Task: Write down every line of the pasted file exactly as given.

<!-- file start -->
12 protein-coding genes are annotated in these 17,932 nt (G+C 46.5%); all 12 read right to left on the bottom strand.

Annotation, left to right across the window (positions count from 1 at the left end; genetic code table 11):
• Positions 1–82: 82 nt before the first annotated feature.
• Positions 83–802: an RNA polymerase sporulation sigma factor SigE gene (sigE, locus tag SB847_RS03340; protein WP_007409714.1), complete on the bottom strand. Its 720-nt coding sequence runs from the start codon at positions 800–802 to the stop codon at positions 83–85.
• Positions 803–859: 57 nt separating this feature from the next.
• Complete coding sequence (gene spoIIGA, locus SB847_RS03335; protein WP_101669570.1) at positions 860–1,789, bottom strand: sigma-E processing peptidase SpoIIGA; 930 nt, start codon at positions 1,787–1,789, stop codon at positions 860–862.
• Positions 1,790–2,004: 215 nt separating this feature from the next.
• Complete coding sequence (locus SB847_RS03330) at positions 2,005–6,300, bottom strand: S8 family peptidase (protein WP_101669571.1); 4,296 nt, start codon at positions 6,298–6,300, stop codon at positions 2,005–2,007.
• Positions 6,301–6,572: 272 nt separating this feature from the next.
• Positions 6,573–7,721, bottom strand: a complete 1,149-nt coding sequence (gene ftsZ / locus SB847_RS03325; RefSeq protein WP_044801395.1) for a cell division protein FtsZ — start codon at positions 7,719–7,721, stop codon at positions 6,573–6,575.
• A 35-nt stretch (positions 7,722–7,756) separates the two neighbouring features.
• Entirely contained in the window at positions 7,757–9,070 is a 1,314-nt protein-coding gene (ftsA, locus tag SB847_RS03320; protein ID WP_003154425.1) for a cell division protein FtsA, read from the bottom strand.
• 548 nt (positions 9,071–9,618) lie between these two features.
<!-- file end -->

12 protein-coding genes are annotated in these 17,932 nt (G+C 46.5%); all 12 read right to left on the bottom strand.

Annotation, left to right across the window (positions count from 1 at the left end; genetic code table 11):
• Positions 1–82: 82 nt before the first annotated feature.
• Positions 83–802: an RNA polymerase sporulation sigma factor SigE gene (sigE, locus tag SB847_RS03340; protein WP_007409714.1), complete on the bottom strand. Its 720-nt coding sequence runs from the start codon at positions 800–802 to the stop codon at positions 83–85.
• Positions 803–859: 57 nt separating this feature from the next.
• Complete coding sequence (gene spoIIGA, locus SB847_RS03335; protein WP_101669570.1) at positions 860–1,789, bottom strand: sigma-E processing peptidase SpoIIGA; 930 nt, start codon at positions 1,787–1,789, stop codon at positions 860–862.
• Positions 1,790–2,004: 215 nt separating this feature from the next.
• Complete coding sequence (locus SB847_RS03330) at positions 2,005–6,300, bottom strand: S8 family peptidase (protein WP_101669571.1); 4,296 nt, start codon at positions 6,298–6,300, stop codon at positions 2,005–2,007.
• Positions 6,301–6,572: 272 nt separating this feature from the next.
• Positions 6,573–7,721, bottom strand: a complete 1,149-nt coding sequence (gene ftsZ / locus SB847_RS03325; RefSeq protein WP_044801395.1) for a cell division protein FtsZ — start codon at positions 7,719–7,721, stop codon at positions 6,573–6,575.
• A 35-nt stretch (positions 7,722–7,756) separates the two neighbouring features.
• Entirely contained in the window at positions 7,757–9,070 is a 1,314-nt protein-coding gene (ftsA, locus tag SB847_RS03320; protein ID WP_003154425.1) for a cell division protein FtsA, read from the bottom strand.
• 548 nt (positions 9,071–9,618) lie between these two features.